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Details of Grant 

EPSRC Reference: EP/L019426/1
Title: Targeted energy transfer in powertrains to reduce vibration-induced energy losses
Principal Investigator: Theodossiades, Professor S
Other Investigators:
De la Cruz, Dr M Rahnejat, Professor H Mohammad Pour, Dr M
Researcher Co-Investigators:
Project Partners:
Ford Motor Co Getrag Ford Transmissions GmbH Raicam Clutch Ltd
Department: Wolfson Sch of Mech, Elec & Manufac Eng
Organisation: Loughborough University
Scheme: Standard Research
Starts: 30 June 2014 Ends: 03 January 2018 Value (£): 514,747
EPSRC Research Topic Classifications:
Eng. Dynamics & Tribology Mech. & Fluid Power Transmiss.
EPSRC Industrial Sector Classifications:
Aerospace, Defence and Marine Transport Systems and Vehicles
Related Grants:
Panel History:
Panel DatePanel NameOutcome
26 Feb 2014 Engineering Prioritisation Meeting 26th February 2014 Announced
Summary on Grant Application Form
Systems that generate and transmit power (powertrains) in a variety of engineering applications (automotive, aeronautical, marine, turbo-machinery, renewable energy) can suffer from applied disturbances such as impact and impulsive loading, periodic or random excitation. Modern light weight philosophy and increased engine/generator output power often exacerbate the situation. The resulting vibrations increase fuel consumption unavoidably, which also results in increased emissions. Recent studies have demonstrated the potential to save up to 9.3 million tons of automotive CO2 emissions by reducing the effect of cyclic irregularities of internal combustion engines in automotive transmissions (Joachim et al. "How to minimize power losses in transmissions, axles and steerings", VDI Gears 2011). The use of palliatives to suppress drivetrain vibrations increases the product cost. Furthermore, component wear and fatigue are other effects, adding to operational costs.

Passively controlled transfer of vibrational energy in coupled systems to a target, where the excess or residual energy eventually diminishes, is a - relatively - new concept called Targeted Energy Transfer (TET). It is based on imposing conditions upon nonlinear resonance between a primary source (the powertrain in this case) and a secondary system in order to achieve transfer of energy from one system to the other in an irreversible manner. The secondary system possesses essential stiffness nonlinearity, thus altering the global dynamics because of the lack of a preferential resonant frequency. Therefore, the latter can act as a Nonlinear Energy Sink (NES) over a broad range of excitation frequencies.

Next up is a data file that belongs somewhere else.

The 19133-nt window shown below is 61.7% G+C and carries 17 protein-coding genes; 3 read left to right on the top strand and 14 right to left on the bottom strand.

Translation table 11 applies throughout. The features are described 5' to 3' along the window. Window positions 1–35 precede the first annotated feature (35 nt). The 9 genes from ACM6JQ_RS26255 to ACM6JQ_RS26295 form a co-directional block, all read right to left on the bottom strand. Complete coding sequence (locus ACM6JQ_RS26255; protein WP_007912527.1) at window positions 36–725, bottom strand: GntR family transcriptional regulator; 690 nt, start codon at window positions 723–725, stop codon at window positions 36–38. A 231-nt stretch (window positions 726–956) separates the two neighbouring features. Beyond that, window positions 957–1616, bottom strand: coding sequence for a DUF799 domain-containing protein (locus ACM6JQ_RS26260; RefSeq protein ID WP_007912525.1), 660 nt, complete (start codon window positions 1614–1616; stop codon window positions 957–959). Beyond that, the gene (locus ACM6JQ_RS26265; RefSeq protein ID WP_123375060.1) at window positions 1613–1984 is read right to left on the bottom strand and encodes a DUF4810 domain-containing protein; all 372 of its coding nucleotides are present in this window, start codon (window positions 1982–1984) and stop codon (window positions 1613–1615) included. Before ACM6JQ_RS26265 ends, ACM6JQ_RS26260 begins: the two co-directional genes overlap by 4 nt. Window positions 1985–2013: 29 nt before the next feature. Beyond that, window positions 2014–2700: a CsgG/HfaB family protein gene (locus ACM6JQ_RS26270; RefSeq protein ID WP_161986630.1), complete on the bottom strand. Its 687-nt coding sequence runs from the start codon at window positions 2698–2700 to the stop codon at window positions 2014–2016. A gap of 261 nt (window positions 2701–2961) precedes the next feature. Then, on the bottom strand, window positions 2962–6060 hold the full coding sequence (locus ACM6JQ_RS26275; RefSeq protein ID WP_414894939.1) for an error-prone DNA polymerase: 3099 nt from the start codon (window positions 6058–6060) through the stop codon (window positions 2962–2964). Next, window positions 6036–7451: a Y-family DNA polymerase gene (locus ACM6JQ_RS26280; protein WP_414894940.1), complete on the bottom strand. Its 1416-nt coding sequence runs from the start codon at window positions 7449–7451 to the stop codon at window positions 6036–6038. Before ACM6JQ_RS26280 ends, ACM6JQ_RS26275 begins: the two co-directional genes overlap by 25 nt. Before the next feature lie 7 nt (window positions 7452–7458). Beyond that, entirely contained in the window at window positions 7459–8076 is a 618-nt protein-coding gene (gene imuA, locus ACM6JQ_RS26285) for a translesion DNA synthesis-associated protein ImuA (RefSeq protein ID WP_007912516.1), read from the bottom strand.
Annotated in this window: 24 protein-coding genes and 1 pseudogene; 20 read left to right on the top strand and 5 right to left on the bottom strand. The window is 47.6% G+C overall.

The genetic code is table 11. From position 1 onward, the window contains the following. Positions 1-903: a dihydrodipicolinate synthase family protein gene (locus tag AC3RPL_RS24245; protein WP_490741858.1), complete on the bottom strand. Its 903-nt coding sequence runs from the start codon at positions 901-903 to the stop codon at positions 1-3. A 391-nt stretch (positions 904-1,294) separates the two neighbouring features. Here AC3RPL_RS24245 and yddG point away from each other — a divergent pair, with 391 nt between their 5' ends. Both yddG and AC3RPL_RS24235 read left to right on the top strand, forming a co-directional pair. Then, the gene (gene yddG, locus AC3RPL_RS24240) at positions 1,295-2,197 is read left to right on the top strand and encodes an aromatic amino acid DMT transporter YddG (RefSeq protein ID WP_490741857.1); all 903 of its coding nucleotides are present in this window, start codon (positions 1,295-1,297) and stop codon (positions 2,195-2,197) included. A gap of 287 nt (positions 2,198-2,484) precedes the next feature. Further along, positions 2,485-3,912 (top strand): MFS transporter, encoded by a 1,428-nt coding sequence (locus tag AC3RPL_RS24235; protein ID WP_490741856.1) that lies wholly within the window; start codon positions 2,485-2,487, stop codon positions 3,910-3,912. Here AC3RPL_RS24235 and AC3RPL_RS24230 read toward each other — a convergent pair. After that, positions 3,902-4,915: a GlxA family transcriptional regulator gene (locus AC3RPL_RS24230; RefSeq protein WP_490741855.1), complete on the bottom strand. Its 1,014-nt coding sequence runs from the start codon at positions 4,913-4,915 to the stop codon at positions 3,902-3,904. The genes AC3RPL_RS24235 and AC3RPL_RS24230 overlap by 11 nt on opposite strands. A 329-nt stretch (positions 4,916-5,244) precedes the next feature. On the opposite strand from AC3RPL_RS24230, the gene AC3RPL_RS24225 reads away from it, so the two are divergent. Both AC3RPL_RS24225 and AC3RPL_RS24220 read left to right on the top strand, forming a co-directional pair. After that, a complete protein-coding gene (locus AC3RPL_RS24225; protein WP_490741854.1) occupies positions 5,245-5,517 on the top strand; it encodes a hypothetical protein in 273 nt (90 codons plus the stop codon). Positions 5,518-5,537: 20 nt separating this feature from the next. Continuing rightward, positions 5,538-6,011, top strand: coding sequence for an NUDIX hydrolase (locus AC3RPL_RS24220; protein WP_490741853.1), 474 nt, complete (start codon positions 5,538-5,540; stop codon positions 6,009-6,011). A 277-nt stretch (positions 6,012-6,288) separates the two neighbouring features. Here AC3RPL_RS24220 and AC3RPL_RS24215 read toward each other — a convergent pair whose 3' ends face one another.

Thus, the overarching question in this proposal is "How can one design and develop a sustainable vibration reduction technology for powertrains using the modern TET research method?" This is undertaken with the view of maximising the benefits and limiting the costs to the UK plc, as well as the consumers. Currently, the automotive industry represents 9.2% of the total UK exports (source: Society of Motor Manufacturers and Traders).

The program of research is split into a number of work-packages in order to address the stated key-objective questions:

1. How can a TET mechanism be conceived for powertrain systems to effectively absorb/harvest the excess energy? Therefore, parametric models for scenario-building simulations will be developed to fundamentally understand the energy exchange mechanisms.

2. How much energy would be absorbed by the NES and under what input conditions? Is this method robust to typical variations (and uncertainties) in system parameters, initial conditions and external excitations encountered in powertrain dynamics? How do TET-based designs compare to alternative currently commercialised designs? The latter will be examined at component and system levels.

3. Could the TET mechanism be used for energy harvesting purposes in real powertrain systems?

4. Lastly, effort will be expended in closing the loop between the above questions and consolidating on practical methods of implementing the outcomes of 1-3 above in powertrains according to specific design objectives.

The collaboration between the different project partners will be tightly managed, so that the project objectives are achieved. The generated methods will be made available in the public domain. Automotive systems represent common operating features of powertrains across a variety of engineering applications. Hence, they have been selected for this fundamental generic research. The knowledge and experience accrued in this project can be expanded to a variety of large and small scale power transmission applications for vibration reduction, including aeronautics, marine, renewable energy (wind turbines) and micro-electro-mechanical systems.
Key Findings
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Potential use in non-academic contexts
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Organisation Website: http://www.lboro.ac.uk